next in our kitchen basics series, we're taking a look at the difference between baking soda and baking powder. baking is a science, and different ingredients react in different ways. so it's important to know what chemistry is happening in your recipes.
although baking soda and baking powder may look similar, they are not interchangeable. in fact, they each work differently in recipes . . .
baking soda is sodium bicarbonate. when sodium bicarbonate is heated, it produces both carbon dioxide gas and sodium carbonate. the carbon dioxide gas is a good thing because it is what makes cakes and other baked goods rise. however, the sodium carbonate is not so great because it can give baked goods a metallic taste. luckily, that metallic taste can be neutralized with an acid. therefore, baking soda is often found in recipes with acidic ingredients (such as lemon, buttermilk, or yogurt). the acid helps to eliminate the metallic taste while still allowing baked goods to rise.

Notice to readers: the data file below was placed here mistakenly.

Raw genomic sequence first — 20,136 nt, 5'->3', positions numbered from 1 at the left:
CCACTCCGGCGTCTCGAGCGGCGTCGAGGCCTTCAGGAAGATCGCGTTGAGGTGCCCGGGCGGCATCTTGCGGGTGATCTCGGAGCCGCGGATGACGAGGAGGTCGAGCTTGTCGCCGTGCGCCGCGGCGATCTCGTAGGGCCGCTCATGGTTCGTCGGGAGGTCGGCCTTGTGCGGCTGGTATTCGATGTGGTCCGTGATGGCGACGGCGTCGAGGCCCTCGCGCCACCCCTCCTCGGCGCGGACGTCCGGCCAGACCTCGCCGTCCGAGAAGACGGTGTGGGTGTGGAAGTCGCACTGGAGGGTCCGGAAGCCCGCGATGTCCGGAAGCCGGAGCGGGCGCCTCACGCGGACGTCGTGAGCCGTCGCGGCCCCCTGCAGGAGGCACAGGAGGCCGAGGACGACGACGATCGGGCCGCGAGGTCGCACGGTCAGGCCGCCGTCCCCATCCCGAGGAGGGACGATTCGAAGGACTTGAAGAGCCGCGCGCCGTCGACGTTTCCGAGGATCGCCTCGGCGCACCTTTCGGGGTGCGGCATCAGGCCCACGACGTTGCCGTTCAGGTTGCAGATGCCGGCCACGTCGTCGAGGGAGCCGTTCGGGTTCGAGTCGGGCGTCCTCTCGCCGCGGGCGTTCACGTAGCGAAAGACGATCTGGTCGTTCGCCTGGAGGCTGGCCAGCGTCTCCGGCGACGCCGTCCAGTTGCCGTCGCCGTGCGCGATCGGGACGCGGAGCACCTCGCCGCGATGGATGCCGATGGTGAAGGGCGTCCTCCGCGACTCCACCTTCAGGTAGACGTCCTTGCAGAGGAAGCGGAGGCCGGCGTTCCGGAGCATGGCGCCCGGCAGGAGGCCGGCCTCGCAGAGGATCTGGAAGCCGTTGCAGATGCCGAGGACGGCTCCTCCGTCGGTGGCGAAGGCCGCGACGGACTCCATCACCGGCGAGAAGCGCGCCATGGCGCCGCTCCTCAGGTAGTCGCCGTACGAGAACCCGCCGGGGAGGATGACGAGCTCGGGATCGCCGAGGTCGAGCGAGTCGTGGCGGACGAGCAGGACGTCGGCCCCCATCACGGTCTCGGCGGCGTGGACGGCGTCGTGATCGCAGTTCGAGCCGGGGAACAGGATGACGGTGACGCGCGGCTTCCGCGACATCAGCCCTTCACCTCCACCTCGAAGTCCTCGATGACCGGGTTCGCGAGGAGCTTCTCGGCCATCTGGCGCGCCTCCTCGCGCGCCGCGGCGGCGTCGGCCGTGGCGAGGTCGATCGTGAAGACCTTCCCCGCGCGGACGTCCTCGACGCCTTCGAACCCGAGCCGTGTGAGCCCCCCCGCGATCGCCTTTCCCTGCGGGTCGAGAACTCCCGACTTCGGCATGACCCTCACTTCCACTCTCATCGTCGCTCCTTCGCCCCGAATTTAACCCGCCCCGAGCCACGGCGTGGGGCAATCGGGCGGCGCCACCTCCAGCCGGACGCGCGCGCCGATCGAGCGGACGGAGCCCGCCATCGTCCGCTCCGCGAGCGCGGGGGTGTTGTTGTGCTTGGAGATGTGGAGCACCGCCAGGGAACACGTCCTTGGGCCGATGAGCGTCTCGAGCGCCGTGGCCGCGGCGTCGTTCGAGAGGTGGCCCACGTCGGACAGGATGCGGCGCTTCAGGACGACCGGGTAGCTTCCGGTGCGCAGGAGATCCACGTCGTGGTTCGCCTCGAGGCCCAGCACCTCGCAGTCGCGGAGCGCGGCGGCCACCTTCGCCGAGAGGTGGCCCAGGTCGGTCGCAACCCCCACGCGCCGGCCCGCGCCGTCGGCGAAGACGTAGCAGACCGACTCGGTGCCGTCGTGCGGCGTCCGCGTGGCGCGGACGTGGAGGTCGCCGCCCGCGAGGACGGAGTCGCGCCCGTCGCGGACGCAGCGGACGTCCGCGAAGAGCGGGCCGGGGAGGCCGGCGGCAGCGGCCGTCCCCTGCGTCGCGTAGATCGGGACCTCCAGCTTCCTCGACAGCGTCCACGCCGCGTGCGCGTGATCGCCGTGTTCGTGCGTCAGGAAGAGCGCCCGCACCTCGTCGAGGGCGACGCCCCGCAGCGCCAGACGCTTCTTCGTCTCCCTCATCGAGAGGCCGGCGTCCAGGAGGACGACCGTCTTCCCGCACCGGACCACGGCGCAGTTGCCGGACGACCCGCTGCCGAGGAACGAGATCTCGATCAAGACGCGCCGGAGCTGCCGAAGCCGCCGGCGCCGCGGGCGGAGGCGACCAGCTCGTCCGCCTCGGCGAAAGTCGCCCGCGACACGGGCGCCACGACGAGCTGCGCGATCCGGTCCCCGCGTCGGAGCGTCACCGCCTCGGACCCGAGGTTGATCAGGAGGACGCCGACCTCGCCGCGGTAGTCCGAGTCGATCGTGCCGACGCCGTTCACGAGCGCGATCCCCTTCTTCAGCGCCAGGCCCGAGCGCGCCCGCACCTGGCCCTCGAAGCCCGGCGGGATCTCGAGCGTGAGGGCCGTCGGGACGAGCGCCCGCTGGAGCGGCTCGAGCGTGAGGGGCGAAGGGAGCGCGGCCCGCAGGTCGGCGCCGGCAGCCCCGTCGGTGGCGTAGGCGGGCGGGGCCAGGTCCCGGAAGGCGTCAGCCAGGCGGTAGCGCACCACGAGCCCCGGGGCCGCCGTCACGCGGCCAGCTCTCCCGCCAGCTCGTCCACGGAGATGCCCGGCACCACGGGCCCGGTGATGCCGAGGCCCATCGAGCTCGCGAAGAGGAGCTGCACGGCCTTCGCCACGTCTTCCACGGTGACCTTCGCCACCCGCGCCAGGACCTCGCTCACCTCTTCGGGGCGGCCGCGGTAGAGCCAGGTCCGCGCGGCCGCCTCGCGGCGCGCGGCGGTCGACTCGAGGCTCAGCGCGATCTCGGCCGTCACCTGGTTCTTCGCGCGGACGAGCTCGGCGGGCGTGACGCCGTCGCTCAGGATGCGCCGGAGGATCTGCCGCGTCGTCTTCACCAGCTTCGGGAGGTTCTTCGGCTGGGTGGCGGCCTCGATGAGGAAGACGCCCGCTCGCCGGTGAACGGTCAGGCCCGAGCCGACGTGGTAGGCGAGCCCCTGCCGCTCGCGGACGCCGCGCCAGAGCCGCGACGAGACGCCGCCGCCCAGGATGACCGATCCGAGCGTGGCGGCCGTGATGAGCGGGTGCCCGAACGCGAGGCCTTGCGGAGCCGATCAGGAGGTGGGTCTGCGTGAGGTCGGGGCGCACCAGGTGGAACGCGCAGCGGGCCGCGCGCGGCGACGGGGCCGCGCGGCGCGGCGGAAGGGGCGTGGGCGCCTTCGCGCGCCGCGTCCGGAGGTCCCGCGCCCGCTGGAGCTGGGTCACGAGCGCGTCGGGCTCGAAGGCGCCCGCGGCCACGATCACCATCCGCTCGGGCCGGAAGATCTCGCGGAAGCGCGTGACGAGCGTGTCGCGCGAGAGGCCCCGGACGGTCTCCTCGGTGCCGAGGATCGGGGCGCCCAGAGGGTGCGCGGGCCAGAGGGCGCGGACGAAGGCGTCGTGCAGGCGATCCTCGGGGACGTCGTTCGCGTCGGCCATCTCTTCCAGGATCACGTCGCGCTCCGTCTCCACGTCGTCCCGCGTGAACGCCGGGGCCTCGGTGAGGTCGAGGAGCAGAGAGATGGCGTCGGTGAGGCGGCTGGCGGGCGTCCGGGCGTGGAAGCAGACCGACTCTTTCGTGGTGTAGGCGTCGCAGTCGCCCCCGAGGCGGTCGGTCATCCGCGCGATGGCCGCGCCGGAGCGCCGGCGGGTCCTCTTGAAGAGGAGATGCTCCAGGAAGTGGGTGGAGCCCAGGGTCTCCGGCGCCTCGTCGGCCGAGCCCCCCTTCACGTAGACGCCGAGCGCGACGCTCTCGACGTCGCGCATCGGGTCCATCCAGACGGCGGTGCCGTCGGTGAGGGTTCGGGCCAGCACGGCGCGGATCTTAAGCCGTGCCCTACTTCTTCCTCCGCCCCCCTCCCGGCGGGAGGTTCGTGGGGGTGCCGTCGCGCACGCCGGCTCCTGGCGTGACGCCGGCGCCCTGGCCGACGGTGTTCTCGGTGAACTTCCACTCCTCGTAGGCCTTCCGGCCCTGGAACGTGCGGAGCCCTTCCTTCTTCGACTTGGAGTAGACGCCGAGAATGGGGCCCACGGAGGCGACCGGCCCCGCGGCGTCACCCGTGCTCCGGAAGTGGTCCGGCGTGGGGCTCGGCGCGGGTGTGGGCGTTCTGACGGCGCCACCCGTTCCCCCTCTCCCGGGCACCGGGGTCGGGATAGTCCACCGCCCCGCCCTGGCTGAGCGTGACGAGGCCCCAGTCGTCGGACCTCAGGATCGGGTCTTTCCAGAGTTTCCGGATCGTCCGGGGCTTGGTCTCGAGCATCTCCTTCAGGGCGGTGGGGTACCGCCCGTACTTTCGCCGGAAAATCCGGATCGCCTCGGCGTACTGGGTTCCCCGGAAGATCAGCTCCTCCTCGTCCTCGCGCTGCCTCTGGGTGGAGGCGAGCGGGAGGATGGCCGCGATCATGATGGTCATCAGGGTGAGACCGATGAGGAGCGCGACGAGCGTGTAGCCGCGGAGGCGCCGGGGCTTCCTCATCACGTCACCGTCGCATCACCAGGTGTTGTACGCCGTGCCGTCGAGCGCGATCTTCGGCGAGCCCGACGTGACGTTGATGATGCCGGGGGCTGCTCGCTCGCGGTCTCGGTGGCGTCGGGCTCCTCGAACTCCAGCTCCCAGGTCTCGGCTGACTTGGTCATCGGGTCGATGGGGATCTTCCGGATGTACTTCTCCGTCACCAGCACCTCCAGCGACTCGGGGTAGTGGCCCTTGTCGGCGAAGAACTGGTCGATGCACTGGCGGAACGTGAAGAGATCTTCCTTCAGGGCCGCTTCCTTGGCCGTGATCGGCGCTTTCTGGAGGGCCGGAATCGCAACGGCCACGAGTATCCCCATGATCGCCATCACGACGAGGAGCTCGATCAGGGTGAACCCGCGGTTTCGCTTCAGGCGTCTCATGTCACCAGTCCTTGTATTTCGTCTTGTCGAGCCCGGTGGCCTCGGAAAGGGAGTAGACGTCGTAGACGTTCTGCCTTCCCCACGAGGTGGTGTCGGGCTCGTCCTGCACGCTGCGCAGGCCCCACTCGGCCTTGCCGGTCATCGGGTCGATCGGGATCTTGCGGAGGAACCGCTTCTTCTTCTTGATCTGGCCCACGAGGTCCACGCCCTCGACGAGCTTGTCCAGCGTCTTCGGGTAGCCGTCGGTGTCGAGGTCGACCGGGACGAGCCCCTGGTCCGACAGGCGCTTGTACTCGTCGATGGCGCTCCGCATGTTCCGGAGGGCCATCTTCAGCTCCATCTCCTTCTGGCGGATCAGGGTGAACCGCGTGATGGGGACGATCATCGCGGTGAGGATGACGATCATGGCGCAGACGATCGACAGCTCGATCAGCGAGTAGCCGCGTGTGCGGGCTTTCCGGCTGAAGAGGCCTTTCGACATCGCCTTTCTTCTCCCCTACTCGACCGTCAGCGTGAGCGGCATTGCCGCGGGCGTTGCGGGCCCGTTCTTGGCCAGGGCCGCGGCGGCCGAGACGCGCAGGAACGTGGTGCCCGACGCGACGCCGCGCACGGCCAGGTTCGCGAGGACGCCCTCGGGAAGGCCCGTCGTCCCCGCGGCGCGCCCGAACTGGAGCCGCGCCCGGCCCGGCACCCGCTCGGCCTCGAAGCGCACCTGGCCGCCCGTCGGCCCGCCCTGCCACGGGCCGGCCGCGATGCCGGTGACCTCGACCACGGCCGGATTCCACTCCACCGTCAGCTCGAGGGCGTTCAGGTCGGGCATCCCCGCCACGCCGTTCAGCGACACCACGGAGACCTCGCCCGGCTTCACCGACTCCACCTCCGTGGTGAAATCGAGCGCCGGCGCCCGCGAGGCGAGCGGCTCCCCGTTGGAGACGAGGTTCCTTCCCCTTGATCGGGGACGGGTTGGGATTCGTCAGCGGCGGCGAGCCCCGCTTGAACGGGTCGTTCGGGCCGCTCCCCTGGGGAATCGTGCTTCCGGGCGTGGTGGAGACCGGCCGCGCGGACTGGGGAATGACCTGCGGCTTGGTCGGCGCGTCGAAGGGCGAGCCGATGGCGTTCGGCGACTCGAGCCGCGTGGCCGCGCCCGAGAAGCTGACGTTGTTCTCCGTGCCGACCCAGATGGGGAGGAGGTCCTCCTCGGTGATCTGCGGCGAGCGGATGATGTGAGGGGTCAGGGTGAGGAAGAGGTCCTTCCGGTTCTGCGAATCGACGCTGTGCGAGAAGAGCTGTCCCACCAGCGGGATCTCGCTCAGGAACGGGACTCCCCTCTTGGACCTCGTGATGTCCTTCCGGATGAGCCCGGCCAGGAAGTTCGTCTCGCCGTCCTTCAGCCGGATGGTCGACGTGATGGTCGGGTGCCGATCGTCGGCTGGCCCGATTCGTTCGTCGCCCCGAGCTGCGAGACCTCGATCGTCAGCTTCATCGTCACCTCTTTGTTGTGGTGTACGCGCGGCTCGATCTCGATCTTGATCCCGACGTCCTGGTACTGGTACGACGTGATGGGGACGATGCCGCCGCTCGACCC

baking powder is a mixture of baking soda, acid, and cornstarch. any baking powder that is labeled "double acting" will release a small amount of carbon dioxide gas when stirred into a batter or a dough, and then will release more carbon dioxide gas when heated. therefore, baking powder is often found in recipes with non-acidic ingredients (such as whole milk).
simply put: baking soda needs an acid and baking powder has an acid.
see, science can be fun (and tasty)!
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are there any kitchen tips/tricks that you would like to learn? leave a comment or send me an email to let me know what you would like to see next in the kitchen basics series.